Scientists record explosion at Alaska's Cleveland Volcano
An explosion Tuesday morning rocked Alaska's Cleveland Volcano but scientists have detected no ash cloud that could threaten jets crossing the Pacific Ocean.
Scientists as the Alaska Volcano Observatory recorded an explosion at the volcano 940 miles southwest of Anchorage in the Aleutian Islands.
U.S. Geological Survey geologist Kristi Wallace said a similar explosion was recorded in November. Ash may have been produced but likely stayed under 20,000 feet, she said.
"We see this quite often and we think that they are associated with some sort of ash production," she said.
Clouds obscured the sky at 30,000 feet. The observatory detected no ash above the clouds.
The Federal Aviation Administration and the airline industry become concerned for trans-Pacific flights when an ash cloud has the potential to exceed 20,000 feet.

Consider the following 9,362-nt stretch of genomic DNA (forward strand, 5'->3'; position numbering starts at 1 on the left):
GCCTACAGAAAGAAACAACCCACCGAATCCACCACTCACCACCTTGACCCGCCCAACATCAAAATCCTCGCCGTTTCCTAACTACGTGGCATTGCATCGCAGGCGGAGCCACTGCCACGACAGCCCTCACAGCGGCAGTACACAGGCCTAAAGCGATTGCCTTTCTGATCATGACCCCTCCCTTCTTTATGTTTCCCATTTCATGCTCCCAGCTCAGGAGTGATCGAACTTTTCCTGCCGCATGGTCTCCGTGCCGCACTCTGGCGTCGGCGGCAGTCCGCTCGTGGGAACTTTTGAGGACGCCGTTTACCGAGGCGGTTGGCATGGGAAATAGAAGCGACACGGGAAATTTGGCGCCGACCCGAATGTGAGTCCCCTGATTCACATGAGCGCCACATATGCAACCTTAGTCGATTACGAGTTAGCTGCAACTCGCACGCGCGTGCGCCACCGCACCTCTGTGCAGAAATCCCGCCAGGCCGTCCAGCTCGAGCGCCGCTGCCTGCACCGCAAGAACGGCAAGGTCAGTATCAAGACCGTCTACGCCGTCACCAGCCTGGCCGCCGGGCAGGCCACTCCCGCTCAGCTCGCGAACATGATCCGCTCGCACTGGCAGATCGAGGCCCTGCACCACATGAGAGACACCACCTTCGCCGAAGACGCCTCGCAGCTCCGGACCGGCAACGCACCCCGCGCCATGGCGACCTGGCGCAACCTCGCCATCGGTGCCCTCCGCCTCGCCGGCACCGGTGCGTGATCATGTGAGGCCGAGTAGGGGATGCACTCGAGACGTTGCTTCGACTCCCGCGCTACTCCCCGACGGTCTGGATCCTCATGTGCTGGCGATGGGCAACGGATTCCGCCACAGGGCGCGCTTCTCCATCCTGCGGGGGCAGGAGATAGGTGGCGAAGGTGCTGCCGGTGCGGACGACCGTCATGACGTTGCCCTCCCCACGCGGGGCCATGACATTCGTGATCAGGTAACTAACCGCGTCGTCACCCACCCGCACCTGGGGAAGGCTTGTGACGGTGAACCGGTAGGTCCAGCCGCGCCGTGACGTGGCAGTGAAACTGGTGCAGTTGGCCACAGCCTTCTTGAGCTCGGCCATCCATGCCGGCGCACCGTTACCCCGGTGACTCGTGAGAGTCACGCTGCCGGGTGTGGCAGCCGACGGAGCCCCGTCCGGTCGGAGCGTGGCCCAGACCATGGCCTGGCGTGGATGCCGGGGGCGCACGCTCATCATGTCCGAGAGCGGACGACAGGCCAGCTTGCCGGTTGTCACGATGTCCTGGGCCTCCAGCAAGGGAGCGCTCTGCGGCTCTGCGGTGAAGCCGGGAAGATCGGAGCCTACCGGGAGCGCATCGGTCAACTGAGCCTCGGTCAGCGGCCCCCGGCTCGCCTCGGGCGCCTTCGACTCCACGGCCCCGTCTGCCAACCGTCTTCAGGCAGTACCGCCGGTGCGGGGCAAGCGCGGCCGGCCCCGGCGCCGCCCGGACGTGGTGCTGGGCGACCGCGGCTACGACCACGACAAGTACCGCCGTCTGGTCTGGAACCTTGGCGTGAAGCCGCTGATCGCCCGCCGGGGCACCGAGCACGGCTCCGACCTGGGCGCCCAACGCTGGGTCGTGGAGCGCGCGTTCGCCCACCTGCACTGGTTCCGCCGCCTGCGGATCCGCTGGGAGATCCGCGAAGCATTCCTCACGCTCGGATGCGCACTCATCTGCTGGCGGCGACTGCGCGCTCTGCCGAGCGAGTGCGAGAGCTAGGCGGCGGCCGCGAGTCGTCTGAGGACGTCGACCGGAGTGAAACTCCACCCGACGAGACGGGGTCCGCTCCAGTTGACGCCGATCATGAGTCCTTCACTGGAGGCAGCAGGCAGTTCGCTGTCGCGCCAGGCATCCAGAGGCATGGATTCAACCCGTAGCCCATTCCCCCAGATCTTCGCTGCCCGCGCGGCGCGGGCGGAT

Alaska's Redoubt Volcano blew on Dec. 15, 1989, and sent ash 150 miles away into the path of a KLM jet carrying 231 passengers. Its four engines flamed out. The jet dropped more than 2 miles, from 27,900 feet to 13,300 feet, before the crew restarted all engines and landed the plane safely at Anchorage.
Cleveland Volcano is within 5,675-foot Cleveland Mountain, a nearly symmetrical peak that looks like an inverted V.
Cleveland Volcano forms the western part of Chuginadak Island and is 45 miles west of tiny Nikolski and its 15 permanent residents on Umnak Island. In previous eruptions, the village was not threatened by as the plume dispersed in other directions.
The volcano experienced a significant eruption in February 2001. Three explosive events generated ash as high as 39,000 feet. The eruption also sent out lava and a hot avalanche that reached the ocean.
In the last 14 years, Cleveland Volcano has occasionally produced small lava flows and explosions with small ash clouds below 20,000 feet. The explosions have launched debris onto the slope of the cone and sometimes hot avalanches.
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